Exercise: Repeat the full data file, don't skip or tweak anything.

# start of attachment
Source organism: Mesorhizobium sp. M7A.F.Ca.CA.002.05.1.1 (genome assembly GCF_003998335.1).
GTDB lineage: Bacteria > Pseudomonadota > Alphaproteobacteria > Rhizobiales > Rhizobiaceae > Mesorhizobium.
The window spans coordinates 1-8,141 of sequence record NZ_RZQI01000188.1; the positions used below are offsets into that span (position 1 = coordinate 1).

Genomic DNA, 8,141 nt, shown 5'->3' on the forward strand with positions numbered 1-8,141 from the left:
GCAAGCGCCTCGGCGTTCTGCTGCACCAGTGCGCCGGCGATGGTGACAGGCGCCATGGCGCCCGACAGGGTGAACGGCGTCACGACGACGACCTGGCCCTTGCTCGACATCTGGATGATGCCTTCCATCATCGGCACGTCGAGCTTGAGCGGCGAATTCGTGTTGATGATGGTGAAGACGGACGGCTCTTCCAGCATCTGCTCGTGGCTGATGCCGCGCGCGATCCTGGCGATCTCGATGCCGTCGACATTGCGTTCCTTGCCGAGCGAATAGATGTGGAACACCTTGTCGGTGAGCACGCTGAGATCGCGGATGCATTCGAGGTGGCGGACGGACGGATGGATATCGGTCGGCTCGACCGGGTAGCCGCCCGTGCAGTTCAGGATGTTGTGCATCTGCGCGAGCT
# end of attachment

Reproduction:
Source organism: Mesorhizobium sp. M7A.F.Ca.CA.002.05.1.1 (genome assembly GCF_003998335.1).
GTDB lineage: Bacteria > Pseudomonadota > Alphaproteobacteria > Rhizobiales > Rhizobiaceae > Mesorhizobium.
The window spans coordinates 1-8,141 of sequence record NZ_RZQI01000188.1; the positions used below are offsets into that span (position 1 = coordinate 1).

Genomic DNA, 8,141 nt, shown 5'->3' on the forward strand with positions numbered 1-8,141 from the left:
GCAAGCGCCTCGGCGTTCTGCTGCACCAGTGCGCCGGCGATGGTGACAGGCGCCATGGCGCCCGACAGGGTGAACGGCGTCACGACGACGACCTGGCCCTTGCTCGACATCTGGATGATGCCTTCCATCATCGGCACGTCGAGCTTGAGCGGCGAATTCGTGTTGATGATGGTGAAGACGGACGGCTCTTCCAGCATCTGCTCGTGGCTGATGCCGCGCGCGATCCTGGCGATCTCGATGCCGTCGACATTGCGTTCCTTGCCGAGCGAATAGATGTGGAACACCTTGTCGGTGAGCACGCTGAGATCGCGGATGCATTCGAGGTGGCGGACGGACGGATGGATATCGGTCGGCTCGACCGGGTAGCCGCCCGTGCAGTTCAGGATGTTGTGCATCTGCGCGAGCT